Yesterday’s community time focused on what we called “Just Language” or, language that does justice. The following excerpt talks about the possible harm that comes from “bad” or unjust language. Stay tuned for next week’s exploration of what might constitute good language.
“The question I’d like to bring to language, my own and everyone else’s, is the question of reductionism. Reductionism reigns when the words we use to give an account of people and events serve only to reduce, degrade, and devalue human beings in the interest of managing them, mischaracterizing our relationships with others to make them mean whatever we need them to mean to maintain our fragile ego structures. This is the perversity we employ–perhaps it employs us–when we reduce a person to a “just” (“so-and-so is just…”) or a “nothing but” (“you’re nothing but a …”), as if we’ve gotten to the bottom of all they are and ever will be.
Eye-rubbingly broad generalizations are leveled in our talk of other countries, personal histories, and the petty mortal who just cut us off in the flow of rush-hour traffic. These are the death sentences that generate a sort of verbal totalitarianism, closing up and cutting off real-live people. The words that fail to do justice to the irreducible complexity of whatever it is we think we’re talking about. It’s what we call bad language. Cursing words. The speech is dirty, if you like, because it deals in pseudo-reality, dimming an awareness of where we live, what we’re doing, and what we’re taking. It demeans and disfigures with a feeling of control as it takes a turn for the contemptuous, DIS-membering experience in the telling.”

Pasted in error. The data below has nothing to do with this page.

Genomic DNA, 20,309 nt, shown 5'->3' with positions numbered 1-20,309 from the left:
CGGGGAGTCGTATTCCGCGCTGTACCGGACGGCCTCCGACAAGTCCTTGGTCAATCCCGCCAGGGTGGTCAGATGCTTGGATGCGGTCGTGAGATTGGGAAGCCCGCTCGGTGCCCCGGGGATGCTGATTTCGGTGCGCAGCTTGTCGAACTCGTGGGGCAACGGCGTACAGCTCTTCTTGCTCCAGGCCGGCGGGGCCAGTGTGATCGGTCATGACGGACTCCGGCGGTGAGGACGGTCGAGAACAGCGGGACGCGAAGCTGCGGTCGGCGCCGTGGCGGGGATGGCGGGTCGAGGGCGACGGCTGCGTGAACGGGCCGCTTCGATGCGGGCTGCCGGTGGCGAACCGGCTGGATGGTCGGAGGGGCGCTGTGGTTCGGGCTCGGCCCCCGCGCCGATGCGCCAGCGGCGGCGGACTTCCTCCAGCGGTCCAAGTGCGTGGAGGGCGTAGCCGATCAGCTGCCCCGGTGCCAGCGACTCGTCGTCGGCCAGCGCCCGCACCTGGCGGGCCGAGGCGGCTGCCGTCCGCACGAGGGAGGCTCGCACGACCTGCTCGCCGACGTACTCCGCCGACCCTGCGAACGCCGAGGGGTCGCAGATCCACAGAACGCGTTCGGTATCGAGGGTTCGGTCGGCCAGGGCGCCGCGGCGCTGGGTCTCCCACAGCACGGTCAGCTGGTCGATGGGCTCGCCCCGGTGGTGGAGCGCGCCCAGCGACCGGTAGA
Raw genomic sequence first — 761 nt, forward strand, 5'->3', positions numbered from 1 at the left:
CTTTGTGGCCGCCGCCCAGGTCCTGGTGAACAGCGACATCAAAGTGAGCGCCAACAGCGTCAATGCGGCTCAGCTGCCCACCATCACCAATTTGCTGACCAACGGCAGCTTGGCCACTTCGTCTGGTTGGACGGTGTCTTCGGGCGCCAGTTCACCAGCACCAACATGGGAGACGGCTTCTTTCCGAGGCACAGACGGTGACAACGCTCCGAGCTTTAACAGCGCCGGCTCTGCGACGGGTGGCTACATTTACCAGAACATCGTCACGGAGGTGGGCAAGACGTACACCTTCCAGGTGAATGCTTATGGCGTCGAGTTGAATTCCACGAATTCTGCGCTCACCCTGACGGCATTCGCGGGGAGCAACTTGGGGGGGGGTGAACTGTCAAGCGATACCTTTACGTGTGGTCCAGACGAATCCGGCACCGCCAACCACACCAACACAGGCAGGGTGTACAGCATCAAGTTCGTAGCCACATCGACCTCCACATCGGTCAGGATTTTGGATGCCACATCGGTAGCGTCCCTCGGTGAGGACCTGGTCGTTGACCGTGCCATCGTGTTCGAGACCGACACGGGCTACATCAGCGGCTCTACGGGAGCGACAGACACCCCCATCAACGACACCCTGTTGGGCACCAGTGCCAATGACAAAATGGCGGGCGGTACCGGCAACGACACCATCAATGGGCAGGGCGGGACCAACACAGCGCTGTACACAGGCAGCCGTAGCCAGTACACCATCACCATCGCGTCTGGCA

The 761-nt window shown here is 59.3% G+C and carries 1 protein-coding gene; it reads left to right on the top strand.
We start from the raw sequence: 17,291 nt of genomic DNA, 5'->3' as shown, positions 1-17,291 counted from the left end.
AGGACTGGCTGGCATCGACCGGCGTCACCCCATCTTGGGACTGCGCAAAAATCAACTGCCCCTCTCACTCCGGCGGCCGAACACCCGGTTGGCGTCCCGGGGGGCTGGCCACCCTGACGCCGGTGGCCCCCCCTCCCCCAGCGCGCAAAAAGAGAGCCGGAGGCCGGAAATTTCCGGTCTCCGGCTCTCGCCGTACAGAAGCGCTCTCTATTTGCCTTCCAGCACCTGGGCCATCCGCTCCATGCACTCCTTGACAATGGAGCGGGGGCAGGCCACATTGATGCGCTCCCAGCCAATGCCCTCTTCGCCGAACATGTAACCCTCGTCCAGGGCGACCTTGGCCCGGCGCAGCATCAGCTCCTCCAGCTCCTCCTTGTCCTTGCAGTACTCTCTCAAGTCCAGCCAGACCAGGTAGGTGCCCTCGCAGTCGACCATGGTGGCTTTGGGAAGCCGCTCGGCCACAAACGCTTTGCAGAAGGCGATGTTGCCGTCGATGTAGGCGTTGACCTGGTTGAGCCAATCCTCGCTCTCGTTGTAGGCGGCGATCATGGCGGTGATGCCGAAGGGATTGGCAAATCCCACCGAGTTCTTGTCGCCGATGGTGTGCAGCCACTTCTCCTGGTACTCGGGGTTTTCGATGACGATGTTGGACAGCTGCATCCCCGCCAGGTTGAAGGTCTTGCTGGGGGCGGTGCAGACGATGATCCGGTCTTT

-David Dark, The Sacredness of Questioning Everything (“Questioning our Language”)
In what ways do you reduce people with your language–intentionally or unintentionally? Where is more complexity needed in your conception of and speech about a person, group of people, or an event? How can you re-member instead of “dis-member” with your speech?